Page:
Cambodia’s curse: Pol Pot’s reign of terror

In the simplistic construction of 1945 to 1991 as a time of Cold War between two ideological foes, we elide the ‘hot wars’ of the Global South and their harrowing violence. Indeed, power is at work in the reproduction of silences about proxy conflicts in Korea, Vietnam, and Angola – whose civilian casualties and environmental destruction stain their people’s collective memory. The fate of Cambodia, ravaged by authoritarianism and genocide, is a disturbing example of such elisions. To negate the partial rendering of history, it becomes imperative to illuminate how this nation’s atrocities attest to the devastation wrought by social engineering, ideological dogma, and the wholesale abuse of political power.


Background context

Having incurred domination by France since 1863 and Japan during the Second World War, Cambodia gained independence in 1953 under the leadership of King Sihanouk. Though a brief period of peace ensued according to neutrality, Cambodia was unable to resist the currents of the Vietnam War.


While Sihanouk as head of state allowed the communist Khmer Rouge insurgent forces to undermine capitalist South Vietnam, 1969 witnessed the beginning of the USA’s secret bombing campaign against North Vietnamese forces sheltering in Cambodia. Tragically, the 540,000 tonnes of artillery dropped are estimated to have killed between 150,000 and 500,000 civilians


Ushering in intensified instability, Sihanouk was overthrown by US-backed Lon Nol in 1970. In the following civil war which took 500,000 lives, the Cambodian army increasingly lost ground to the communist guerrilla forces. Such victories culminated in the capture of Phnom Penh and declaration of Democratic Kampuchea on 17 April 1975 – marking the beginning of Pol Pot’s despotic rule.


1975 to 1979: The years of terror

The Communist Party declared Cambodia’s entry into ‘Year Zero’. Pol Pot’s inspiration was the tribes of the northeast, whose communes relied on subsistence farming. He aimed at the construction of a classless society of rice farmers, the achievement of national self-sufficiency, and the erasure of Western cultural influences. The result was a totalitarian regime which brutalised its population and shattered the existing social order.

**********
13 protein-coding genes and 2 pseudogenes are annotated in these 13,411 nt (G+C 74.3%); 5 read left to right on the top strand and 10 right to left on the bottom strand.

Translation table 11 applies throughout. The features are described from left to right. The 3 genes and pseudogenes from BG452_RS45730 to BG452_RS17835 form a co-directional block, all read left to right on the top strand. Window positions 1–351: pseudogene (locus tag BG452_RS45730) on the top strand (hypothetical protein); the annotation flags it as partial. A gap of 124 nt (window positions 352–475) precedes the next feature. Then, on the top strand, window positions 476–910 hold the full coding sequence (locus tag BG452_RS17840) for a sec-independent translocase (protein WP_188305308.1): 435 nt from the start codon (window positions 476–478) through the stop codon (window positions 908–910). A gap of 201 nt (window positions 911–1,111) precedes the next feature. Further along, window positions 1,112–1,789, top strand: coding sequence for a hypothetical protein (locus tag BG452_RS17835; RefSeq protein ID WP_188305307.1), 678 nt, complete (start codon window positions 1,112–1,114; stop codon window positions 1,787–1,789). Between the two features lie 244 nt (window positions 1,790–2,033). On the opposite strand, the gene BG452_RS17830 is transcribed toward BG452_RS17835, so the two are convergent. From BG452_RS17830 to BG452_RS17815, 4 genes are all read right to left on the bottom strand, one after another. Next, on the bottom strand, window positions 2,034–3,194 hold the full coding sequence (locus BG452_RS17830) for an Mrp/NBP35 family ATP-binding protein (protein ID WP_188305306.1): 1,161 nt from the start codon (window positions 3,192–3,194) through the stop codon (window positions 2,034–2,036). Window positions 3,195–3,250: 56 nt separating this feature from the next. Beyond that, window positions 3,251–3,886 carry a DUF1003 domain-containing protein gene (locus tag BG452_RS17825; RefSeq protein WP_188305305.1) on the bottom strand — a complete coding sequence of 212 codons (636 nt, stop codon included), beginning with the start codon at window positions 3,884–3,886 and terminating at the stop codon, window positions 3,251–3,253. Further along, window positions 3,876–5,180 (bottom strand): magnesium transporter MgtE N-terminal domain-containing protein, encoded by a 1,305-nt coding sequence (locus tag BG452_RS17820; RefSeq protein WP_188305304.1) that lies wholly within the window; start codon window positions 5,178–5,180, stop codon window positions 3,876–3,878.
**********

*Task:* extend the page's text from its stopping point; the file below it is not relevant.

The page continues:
Ruling with an iron fist, the Khmer Rouge immediately executed anyone associated with the previous regime and instituted a radical relocation programme in which city dwellers were forced to vacate to the countryside. Families were tragically separated in the chaotic fabrication of communes, often never to be reunited. With the abolition of money, private property, and religion, a quality of sameness was manufactured by the Party’s agents – reinforced by people’s identical haircuts and clothing.


Cambodia’s new collectives were assigned impossible production quotas with disastrous consequences: over 4 years more than 1.7 million people were killed through gruelling work, starvation, or torture in ‘re-education’ camps. Tuol Sleng jail in Phnom Penh was the most famous of many torture centres, having imprisoned nearly 17,000 people.


The regime’s brutality also had an ethnic component: the Khmer Rouge targeted Cham Muslims, Vietnamese, Chinese, Thai, and Laotian individuals. Cham Muslims in particular suffered a terrible fate; 70% of the group perished in 5 years. Pak Savorn’s testimony paints a horrific scene of the violent treatment experienced by many Cambodian people: